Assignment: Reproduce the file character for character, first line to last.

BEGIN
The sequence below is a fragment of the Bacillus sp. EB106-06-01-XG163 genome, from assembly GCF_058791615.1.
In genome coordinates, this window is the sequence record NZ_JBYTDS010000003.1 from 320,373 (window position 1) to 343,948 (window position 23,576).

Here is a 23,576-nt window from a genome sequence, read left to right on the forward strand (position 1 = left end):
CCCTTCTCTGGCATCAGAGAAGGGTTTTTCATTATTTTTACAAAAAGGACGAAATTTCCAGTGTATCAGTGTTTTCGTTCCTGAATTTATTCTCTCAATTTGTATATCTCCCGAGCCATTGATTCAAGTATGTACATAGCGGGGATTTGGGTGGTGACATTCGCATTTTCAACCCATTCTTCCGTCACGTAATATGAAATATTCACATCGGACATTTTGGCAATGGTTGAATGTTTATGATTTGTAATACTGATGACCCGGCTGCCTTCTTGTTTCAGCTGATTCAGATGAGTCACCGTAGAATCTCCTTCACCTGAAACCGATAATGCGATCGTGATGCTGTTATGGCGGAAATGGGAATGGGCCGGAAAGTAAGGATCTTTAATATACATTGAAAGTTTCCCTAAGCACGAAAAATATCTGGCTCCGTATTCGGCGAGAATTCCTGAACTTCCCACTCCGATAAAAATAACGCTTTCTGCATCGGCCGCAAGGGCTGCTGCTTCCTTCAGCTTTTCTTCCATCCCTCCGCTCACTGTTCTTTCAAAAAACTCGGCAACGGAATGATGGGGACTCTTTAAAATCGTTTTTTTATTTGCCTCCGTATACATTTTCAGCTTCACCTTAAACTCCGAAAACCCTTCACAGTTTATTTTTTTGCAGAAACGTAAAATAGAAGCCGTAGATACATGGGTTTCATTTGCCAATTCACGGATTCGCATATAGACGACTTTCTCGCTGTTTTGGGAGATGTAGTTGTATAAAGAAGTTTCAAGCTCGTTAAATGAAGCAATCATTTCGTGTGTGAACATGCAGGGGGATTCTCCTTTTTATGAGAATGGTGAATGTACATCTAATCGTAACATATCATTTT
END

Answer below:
The sequence below is a fragment of the Bacillus sp. EB106-06-01-XG163 genome, from assembly GCF_058791615.1.
In genome coordinates, this window is the sequence record NZ_JBYTDS010000003.1 from 320,373 (window position 1) to 343,948 (window position 23,576).

Here is a 23,576-nt window from a genome sequence, read left to right on the forward strand (position 1 = left end):
CCCTTCTCTGGCATCAGAGAAGGGTTTTTCATTATTTTTACAAAAAGGACGAAATTTCCAGTGTATCAGTGTTTTCGTTCCTGAATTTATTCTCTCAATTTGTATATCTCCCGAGCCATTGATTCAAGTATGTACATAGCGGGGATTTGGGTGGTGACATTCGCATTTTCAACCCATTCTTCCGTCACGTAATATGAAATATTCACATCGGACATTTTGGCAATGGTTGAATGTTTATGATTTGTAATACTGATGACCCGGCTGCCTTCTTGTTTCAGCTGATTCAGATGAGTCACCGTAGAATCTCCTTCACCTGAAACCGATAATGCGATCGTGATGCTGTTATGGCGGAAATGGGAATGGGCCGGAAAGTAAGGATCTTTAATATACATTGAAAGTTTCCCTAAGCACGAAAAATATCTGGCTCCGTATTCGGCGAGAATTCCTGAACTTCCCACTCCGATAAAAATAACGCTTTCTGCATCGGCCGCAAGGGCTGCTGCTTCCTTCAGCTTTTCTTCCATCCCTCCGCTCACTGTTCTTTCAAAAAACTCGGCAACGGAATGATGGGGACTCTTTAAAATCGTTTTTTTATTTGCCTCCGTATACATTTTCAGCTTCACCTTAAACTCCGAAAACCCTTCACAGTTTATTTTTTTGCAGAAACGTAAAATAGAAGCCGTAGATACATGGGTTTCATTTGCCAATTCACGGATTCGCATATAGACGACTTTCTCGCTGTTTTGGGAGATGTAGTTGTATAAAGAAGTTTCAAGCTCGTTAAATGAAGCAATCATTTCGTGTGTGAACATGCAGGGGGATTCTCCTTTTTATGAGAATGGTGAATGTACATCTAATCGTAACATATCATTTT